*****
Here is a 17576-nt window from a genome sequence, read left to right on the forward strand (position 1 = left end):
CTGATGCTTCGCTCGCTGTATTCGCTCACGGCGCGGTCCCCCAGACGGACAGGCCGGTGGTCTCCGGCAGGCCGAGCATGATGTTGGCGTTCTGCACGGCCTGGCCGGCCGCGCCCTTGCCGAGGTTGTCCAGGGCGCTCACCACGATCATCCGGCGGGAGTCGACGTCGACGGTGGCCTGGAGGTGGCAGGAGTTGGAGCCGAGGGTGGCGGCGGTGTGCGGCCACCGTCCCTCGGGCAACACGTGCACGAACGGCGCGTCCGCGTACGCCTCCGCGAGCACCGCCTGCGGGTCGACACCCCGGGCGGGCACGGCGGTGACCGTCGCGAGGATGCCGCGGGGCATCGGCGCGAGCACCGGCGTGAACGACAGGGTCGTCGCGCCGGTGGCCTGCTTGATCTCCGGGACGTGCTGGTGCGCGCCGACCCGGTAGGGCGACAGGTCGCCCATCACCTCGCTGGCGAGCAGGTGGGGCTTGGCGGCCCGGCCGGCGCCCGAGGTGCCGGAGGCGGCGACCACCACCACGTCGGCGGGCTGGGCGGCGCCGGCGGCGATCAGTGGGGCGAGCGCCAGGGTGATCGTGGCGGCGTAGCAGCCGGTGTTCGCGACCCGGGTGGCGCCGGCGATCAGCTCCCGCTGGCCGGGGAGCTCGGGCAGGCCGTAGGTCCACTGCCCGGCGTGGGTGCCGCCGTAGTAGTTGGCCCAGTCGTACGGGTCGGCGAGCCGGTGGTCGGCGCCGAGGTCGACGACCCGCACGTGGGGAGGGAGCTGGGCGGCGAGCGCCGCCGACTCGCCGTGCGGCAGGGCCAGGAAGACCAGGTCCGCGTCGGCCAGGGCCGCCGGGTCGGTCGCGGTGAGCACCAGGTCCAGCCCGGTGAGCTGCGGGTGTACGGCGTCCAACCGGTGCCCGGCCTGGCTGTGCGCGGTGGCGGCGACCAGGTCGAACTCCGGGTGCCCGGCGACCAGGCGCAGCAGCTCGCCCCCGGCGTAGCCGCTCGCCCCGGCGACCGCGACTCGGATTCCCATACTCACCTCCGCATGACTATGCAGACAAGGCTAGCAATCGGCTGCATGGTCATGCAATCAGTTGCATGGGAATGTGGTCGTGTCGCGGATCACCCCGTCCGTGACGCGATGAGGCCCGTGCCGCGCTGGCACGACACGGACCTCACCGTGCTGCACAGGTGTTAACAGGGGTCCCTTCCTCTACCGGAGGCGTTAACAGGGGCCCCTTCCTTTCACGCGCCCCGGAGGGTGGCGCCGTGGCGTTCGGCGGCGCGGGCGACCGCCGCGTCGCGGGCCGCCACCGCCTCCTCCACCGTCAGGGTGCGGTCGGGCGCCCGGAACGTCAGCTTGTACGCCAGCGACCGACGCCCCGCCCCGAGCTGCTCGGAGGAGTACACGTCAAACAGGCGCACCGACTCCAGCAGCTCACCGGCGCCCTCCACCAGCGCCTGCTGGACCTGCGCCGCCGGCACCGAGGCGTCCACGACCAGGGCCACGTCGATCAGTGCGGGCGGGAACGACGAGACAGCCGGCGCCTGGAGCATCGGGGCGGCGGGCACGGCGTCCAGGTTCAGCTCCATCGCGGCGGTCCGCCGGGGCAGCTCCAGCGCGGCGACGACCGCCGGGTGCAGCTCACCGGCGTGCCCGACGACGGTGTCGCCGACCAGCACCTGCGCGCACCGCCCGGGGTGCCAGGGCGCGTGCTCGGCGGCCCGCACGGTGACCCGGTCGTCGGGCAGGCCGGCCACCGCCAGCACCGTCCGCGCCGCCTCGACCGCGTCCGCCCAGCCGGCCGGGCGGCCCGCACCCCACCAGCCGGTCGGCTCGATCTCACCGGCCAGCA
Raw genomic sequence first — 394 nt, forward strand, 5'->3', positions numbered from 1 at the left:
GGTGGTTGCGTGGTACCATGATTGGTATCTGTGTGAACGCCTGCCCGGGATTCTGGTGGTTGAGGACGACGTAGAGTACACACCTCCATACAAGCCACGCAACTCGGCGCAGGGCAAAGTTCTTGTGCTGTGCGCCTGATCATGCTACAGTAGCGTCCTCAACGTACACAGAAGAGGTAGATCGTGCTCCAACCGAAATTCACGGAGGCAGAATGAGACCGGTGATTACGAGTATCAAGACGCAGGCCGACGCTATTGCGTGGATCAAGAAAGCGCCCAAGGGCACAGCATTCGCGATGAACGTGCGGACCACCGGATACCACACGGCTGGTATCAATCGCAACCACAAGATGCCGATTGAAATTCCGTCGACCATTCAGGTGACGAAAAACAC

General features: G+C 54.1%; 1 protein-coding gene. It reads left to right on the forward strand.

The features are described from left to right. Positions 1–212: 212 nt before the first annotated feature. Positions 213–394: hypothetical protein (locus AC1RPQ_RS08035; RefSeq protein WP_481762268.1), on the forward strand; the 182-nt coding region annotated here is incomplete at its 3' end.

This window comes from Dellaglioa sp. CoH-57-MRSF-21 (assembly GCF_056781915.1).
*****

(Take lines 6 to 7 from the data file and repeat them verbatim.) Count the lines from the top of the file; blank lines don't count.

The features are described from left to right. Positions 1–212: 212 nt before the first annotated feature. Positions 213–394: hypothetical protein (locus AC1RPQ_RS08035; RefSeq protein WP_481762268.1), on the forward strand; the 182-nt coding region annotated here is incomplete at its 3' end.

This window comes from Dellaglioa sp. CoH-57-MRSF-21 (assembly GCF_056781915.1).